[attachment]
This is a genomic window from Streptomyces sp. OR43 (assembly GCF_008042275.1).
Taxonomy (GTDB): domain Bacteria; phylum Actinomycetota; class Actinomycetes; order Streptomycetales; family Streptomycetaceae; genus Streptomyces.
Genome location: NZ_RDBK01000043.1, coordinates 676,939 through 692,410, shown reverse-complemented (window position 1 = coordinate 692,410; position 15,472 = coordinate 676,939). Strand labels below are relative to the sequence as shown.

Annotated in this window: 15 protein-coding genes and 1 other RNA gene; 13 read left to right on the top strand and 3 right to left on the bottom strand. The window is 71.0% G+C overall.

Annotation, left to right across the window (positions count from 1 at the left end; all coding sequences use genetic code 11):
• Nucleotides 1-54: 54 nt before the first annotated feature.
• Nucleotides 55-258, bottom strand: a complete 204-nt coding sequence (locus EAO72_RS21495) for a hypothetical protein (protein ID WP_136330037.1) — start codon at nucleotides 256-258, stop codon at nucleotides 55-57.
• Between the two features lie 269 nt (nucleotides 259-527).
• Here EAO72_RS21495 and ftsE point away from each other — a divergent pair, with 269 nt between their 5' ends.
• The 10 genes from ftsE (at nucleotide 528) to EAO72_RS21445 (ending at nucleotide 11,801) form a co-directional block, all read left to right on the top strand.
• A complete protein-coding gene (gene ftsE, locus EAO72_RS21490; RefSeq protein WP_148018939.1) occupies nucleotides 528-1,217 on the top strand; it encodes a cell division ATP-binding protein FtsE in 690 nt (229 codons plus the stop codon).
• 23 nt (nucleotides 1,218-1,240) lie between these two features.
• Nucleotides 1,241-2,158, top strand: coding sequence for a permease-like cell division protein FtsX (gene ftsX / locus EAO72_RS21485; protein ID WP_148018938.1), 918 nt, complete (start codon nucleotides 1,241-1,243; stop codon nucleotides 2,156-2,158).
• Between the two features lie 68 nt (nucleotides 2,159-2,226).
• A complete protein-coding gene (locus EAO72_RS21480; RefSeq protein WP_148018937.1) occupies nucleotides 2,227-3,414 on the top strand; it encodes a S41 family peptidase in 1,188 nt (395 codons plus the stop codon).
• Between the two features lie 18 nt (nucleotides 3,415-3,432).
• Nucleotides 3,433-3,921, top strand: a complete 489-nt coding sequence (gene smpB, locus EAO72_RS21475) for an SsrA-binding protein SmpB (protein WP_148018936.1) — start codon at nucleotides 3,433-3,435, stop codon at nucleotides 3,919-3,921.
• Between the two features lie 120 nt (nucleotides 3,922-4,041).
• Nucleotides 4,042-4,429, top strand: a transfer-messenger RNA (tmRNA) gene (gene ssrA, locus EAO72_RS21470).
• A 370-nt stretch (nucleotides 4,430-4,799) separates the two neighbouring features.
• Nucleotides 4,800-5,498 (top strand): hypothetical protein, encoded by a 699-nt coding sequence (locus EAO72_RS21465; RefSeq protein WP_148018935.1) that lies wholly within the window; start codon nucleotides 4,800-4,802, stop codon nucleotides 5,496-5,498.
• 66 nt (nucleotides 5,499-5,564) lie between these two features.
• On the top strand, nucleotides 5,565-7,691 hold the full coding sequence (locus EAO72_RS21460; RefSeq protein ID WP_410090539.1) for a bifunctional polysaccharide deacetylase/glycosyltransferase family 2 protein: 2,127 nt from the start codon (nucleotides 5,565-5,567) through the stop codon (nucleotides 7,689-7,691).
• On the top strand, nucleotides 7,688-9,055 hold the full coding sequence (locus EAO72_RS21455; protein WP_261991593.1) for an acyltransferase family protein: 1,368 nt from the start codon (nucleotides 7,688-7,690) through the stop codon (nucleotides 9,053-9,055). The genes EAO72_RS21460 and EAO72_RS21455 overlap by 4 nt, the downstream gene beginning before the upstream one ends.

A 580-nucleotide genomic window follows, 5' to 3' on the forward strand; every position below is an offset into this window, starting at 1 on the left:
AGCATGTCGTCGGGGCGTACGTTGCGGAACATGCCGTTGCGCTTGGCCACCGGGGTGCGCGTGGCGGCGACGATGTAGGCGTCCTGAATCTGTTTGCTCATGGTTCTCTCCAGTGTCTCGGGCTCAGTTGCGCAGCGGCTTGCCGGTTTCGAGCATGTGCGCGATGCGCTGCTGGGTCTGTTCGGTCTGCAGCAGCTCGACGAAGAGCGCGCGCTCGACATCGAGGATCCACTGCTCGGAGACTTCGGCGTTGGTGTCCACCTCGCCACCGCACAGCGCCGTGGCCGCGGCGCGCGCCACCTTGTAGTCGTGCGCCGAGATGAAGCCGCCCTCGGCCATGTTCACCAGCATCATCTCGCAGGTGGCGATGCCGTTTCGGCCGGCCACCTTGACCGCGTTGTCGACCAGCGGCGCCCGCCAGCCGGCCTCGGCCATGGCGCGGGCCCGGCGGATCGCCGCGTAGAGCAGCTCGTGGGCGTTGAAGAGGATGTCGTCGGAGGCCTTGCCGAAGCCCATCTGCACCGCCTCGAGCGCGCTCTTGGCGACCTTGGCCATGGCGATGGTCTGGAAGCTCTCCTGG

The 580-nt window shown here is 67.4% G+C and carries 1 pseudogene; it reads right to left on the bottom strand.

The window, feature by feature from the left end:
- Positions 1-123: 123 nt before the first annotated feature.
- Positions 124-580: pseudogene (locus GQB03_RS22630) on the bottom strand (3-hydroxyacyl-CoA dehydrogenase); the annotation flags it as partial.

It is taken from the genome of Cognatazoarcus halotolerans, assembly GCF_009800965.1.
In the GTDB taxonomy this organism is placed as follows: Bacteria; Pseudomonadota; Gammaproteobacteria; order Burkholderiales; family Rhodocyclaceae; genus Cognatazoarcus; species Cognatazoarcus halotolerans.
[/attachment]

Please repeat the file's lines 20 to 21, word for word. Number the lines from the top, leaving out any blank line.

• A 370-nt stretch (nucleotides 4,430-4,799) separates the two neighbouring features.
• Nucleotides 4,800-5,498 (top strand): hypothetical protein, encoded by a 699-nt coding sequence (locus EAO72_RS21465; RefSeq protein WP_148018935.1) that lies wholly within the window; start codon nucleotides 4,800-4,802, stop codon nucleotides 5,496-5,498.